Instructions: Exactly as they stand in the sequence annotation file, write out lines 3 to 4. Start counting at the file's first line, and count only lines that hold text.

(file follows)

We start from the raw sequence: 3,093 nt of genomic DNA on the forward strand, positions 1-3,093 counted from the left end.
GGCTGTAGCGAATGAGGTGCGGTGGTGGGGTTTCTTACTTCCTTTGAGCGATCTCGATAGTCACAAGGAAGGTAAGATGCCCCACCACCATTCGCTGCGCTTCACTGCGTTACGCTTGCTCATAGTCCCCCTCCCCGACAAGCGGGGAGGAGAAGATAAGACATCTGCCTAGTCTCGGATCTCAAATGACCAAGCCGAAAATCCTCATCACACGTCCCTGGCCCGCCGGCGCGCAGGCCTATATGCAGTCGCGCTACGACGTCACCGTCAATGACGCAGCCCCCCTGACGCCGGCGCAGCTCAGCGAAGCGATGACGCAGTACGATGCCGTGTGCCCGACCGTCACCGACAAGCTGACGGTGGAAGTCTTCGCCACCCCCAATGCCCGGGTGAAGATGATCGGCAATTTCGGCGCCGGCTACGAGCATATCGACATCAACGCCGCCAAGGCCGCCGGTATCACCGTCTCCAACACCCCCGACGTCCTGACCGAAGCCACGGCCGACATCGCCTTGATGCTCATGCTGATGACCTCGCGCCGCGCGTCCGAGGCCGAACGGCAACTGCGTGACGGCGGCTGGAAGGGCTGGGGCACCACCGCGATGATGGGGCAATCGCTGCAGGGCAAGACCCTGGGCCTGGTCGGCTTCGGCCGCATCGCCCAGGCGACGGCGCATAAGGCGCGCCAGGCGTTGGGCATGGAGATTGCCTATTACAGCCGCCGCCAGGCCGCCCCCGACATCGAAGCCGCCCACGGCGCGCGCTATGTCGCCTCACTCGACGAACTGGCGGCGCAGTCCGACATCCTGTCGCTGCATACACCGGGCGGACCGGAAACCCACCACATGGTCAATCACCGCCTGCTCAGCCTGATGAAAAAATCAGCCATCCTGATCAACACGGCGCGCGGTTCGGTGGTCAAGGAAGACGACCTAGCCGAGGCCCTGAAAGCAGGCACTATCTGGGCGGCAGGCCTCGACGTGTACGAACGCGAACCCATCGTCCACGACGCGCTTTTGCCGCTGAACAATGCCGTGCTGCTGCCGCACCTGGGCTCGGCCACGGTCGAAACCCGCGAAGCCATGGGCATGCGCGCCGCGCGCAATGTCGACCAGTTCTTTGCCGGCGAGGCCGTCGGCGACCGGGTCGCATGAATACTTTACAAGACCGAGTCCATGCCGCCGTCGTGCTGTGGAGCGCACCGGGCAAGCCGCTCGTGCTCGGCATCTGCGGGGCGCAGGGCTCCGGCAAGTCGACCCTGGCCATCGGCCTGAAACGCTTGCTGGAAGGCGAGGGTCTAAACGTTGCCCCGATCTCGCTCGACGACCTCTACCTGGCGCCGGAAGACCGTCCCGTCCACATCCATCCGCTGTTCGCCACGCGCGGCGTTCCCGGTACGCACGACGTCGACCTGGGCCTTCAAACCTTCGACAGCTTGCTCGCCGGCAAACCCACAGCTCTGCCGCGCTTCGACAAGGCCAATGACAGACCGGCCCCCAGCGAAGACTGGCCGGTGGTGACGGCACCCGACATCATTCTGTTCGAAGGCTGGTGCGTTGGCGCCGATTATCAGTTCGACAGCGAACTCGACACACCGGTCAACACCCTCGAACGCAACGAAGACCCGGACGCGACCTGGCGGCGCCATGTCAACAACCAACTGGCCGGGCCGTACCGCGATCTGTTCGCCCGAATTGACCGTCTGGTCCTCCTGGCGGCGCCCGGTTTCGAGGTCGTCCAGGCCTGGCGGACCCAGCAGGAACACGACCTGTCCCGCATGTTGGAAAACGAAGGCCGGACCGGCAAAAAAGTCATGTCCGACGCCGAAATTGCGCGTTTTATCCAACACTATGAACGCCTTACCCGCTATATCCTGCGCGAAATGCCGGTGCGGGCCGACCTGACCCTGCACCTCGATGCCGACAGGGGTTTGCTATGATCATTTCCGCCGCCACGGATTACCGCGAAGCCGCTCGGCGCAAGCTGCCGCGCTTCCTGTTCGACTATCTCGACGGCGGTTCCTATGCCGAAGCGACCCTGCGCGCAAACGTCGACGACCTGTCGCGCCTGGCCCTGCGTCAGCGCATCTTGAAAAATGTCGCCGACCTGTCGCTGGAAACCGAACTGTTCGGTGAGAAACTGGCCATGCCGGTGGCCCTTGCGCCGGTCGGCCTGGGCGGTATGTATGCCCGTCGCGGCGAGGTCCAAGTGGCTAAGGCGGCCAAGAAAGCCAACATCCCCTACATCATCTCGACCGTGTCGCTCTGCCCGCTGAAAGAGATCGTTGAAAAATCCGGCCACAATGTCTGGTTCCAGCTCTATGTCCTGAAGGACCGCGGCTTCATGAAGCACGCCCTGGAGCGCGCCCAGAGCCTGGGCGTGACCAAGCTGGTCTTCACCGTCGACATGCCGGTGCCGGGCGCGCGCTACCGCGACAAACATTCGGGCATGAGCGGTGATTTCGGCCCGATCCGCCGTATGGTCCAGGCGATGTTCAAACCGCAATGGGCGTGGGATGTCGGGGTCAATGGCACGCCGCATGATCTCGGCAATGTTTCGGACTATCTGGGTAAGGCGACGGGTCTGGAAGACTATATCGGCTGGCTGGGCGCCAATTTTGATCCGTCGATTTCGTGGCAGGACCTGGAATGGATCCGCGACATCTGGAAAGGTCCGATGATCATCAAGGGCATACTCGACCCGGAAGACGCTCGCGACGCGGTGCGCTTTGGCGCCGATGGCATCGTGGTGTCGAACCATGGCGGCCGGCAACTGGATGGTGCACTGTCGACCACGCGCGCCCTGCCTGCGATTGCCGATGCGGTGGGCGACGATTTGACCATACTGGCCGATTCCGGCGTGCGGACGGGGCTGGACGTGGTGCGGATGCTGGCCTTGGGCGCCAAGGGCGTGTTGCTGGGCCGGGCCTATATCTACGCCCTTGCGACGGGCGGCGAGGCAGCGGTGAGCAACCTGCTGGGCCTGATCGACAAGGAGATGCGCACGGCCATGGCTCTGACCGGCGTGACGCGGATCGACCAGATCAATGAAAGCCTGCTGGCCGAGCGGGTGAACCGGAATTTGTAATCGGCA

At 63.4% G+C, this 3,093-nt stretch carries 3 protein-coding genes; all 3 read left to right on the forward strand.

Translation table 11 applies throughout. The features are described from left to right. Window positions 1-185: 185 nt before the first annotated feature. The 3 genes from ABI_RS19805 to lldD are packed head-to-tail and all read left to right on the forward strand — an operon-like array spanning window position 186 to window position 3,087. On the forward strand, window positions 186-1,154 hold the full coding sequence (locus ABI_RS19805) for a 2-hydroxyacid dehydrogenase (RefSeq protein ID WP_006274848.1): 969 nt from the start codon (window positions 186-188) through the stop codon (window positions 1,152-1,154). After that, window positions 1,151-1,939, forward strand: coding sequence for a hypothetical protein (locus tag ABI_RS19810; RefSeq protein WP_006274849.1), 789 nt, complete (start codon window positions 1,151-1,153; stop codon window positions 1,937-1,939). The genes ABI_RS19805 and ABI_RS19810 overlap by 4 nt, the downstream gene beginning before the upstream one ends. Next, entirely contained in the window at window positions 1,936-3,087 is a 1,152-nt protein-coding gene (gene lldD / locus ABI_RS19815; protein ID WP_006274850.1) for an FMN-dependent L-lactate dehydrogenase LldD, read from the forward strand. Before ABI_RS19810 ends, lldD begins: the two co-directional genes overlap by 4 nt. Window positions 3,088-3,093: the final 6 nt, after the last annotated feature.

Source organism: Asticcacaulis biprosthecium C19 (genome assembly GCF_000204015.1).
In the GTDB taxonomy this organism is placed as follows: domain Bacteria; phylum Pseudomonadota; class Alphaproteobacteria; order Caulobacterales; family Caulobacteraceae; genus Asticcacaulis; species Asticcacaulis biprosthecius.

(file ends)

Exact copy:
At 63.4% G+C, this 3,093-nt stretch carries 3 protein-coding genes; all 3 read left to right on the forward strand.

Translation table 11 applies throughout. The features are described from left to right. Window positions 1-185: 185 nt before the first annotated feature. The 3 genes from ABI_RS19805 to lldD are packed head-to-tail and all read left to right on the forward strand — an operon-like array spanning window position 186 to window position 3,087. On the forward strand, window positions 186-1,154 hold the full coding sequence (locus ABI_RS19805) for a 2-hydroxyacid dehydrogenase (RefSeq protein ID WP_006274848.1): 969 nt from the start codon (window positions 186-188) through the stop codon (window positions 1,152-1,154). After that, window positions 1,151-1,939, forward strand: coding sequence for a hypothetical protein (locus tag ABI_RS19810; RefSeq protein WP_006274849.1), 789 nt, complete (start codon window positions 1,151-1,153; stop codon window positions 1,937-1,939). The genes ABI_RS19805 and ABI_RS19810 overlap by 4 nt, the downstream gene beginning before the upstream one ends. Next, entirely contained in the window at window positions 1,936-3,087 is a 1,152-nt protein-coding gene (gene lldD / locus ABI_RS19815; protein ID WP_006274850.1) for an FMN-dependent L-lactate dehydrogenase LldD, read from the forward strand. Before ABI_RS19810 ends, lldD begins: the two co-directional genes overlap by 4 nt. Window positions 3,088-3,093: the final 6 nt, after the last annotated feature.